McMurry University Professor Dr. Don Frazier Awarded Historic Preservation Medal by DAR

  Gary Ellison
  Thursday, March 12, 2015 2:26 PM
  Archives 2014 - 2015

Abilene, TX

McMurry University History Professor Dr. Donald Shaw Frazier received the prestigious DAR Historic Preservation Medal at the 116th State Conference of the Texas Society, Daughters of the American Revolution, in San Antonio, Texas. The award was presented on Friday, March 6, at a gala awards night at the Omni San Antonio Hotel at the Colonnade by Pamela Rouse Wright, State Regent, Texas Society, Daughters of the American Revolution.

The Historic Preservation Medal recognizes and honors a person who has done extraordinary work over a long period of time in establishing a historic district, preserving a local landmark, restoring or preserving objects of historic cultural significance, or establishing or participating in oral history projects, youth leadership and education, as it pertains to historic preservation, at the regional, state, and/or national level.

Dr. Frazier also is currently serving as President and CEO of the McWhiney Foundation, a Texas-based educational non-profit which, among its various activities, manages and preserves the Buffalo Gap Historic Village, a museum that includes a collection of more than a dozen antique buildings. In addition, Dr. Frazier is also the author of numerous books on Texas and Southern history. Finally, he is director of State House Press, a nonprofit press that specializes in the history of the Old South and the Civil War.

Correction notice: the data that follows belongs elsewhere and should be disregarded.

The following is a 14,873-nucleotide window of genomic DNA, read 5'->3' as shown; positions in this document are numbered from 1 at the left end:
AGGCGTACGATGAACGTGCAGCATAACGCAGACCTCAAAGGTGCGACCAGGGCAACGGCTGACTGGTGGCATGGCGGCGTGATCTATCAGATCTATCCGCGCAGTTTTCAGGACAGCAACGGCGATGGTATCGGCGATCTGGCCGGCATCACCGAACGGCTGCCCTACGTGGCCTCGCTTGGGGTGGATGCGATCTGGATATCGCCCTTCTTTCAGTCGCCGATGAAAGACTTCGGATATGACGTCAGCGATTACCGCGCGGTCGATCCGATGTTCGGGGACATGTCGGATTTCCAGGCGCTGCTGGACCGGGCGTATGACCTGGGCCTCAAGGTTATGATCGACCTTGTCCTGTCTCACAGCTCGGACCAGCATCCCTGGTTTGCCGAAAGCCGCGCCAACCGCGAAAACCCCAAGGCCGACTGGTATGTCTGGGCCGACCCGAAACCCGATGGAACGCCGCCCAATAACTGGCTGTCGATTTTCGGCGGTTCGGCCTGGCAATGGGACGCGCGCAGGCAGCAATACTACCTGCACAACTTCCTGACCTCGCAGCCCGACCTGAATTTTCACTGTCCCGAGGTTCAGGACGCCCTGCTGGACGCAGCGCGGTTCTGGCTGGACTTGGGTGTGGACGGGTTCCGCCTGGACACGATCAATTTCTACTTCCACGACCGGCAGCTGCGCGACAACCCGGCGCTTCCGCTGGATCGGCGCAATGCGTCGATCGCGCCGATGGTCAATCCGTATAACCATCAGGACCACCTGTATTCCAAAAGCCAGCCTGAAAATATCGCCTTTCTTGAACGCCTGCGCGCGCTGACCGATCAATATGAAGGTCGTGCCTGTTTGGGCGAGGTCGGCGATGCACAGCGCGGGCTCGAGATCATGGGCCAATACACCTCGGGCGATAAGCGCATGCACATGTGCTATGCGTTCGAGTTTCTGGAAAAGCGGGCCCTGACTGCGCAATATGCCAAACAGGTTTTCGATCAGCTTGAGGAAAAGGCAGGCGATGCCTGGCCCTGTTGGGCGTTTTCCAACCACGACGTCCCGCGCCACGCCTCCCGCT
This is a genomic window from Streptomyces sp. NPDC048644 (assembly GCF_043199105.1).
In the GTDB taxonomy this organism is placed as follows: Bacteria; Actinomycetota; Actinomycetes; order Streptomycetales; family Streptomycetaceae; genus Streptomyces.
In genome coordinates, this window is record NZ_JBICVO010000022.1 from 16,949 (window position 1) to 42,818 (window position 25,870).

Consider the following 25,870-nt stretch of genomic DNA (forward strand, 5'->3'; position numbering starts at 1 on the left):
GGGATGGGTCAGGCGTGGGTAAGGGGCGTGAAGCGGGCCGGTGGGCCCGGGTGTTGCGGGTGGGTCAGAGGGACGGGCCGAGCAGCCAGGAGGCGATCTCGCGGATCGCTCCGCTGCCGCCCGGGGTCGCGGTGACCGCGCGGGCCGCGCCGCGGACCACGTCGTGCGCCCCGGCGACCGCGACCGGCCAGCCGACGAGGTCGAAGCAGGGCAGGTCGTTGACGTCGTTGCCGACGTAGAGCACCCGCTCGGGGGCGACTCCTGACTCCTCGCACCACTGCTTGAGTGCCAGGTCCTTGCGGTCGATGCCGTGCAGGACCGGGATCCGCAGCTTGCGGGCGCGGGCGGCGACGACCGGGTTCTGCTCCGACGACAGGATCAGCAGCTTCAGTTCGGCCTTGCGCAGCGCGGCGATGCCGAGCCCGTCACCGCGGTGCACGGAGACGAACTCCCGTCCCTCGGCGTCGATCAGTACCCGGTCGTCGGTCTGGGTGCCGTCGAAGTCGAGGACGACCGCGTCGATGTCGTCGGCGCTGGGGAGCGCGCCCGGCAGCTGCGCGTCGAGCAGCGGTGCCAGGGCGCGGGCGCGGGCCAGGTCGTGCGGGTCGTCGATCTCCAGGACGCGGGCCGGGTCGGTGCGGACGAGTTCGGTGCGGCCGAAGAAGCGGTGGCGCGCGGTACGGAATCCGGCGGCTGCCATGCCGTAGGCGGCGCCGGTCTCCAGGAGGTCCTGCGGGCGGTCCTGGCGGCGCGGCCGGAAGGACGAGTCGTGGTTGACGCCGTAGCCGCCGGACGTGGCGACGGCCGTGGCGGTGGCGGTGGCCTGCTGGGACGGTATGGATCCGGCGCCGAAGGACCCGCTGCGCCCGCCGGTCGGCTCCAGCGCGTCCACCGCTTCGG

State Regent Pamela Wright noted that “We are particularly delighted to present this medal to Dr. Frazier in San Antonio, for it was State House Press that published the amazing book on Phil Collins’ priceless collection of Alamo memorabilia, The Alamo and Beyond: A Collector’s Journey, a collection that Collins has donated to the State of Texas for exhibition at the Alamo.”

“Dr. Frazier exemplifies the attributes that the National Society, DAR, wishes to recognize and encourage with the Historic Preservation Medal,” observed Martha Ann Hartzog, who has a joint appointment as both National Chair of Historic Preservation and the Texas Society DAR Chair of Historic Preservation. “The Texas Society is pleased to be able to bestow this honor on him in recognition of his work preserving Texas history and the history of the South.”

The National Society Daughters of the American Revolution was founded in 1890 to promote patriotism, preserve American history, and support better education for our nation's children. Its members are descended from the patriots who won American independence during the Revolutionary War. With more than 175,000 members in approximately 3,000 chapters worldwide, the DAR is one of the world's largest and most active service organizations. To learn more about the DAR nationwide, visit

The Texas Society Daughters of the American Revolution is the DAR’s largest Society with 200 chapters and over 18,000 members throughout the state. Since its founding in 1894, Texas Daughters have been energetic advocates of the objectives of the National Society. Ever working for God, Home and Country, these career women, homemakers, volunteers and civic leaders all represent today’s DAR. For more information about this organization, visit

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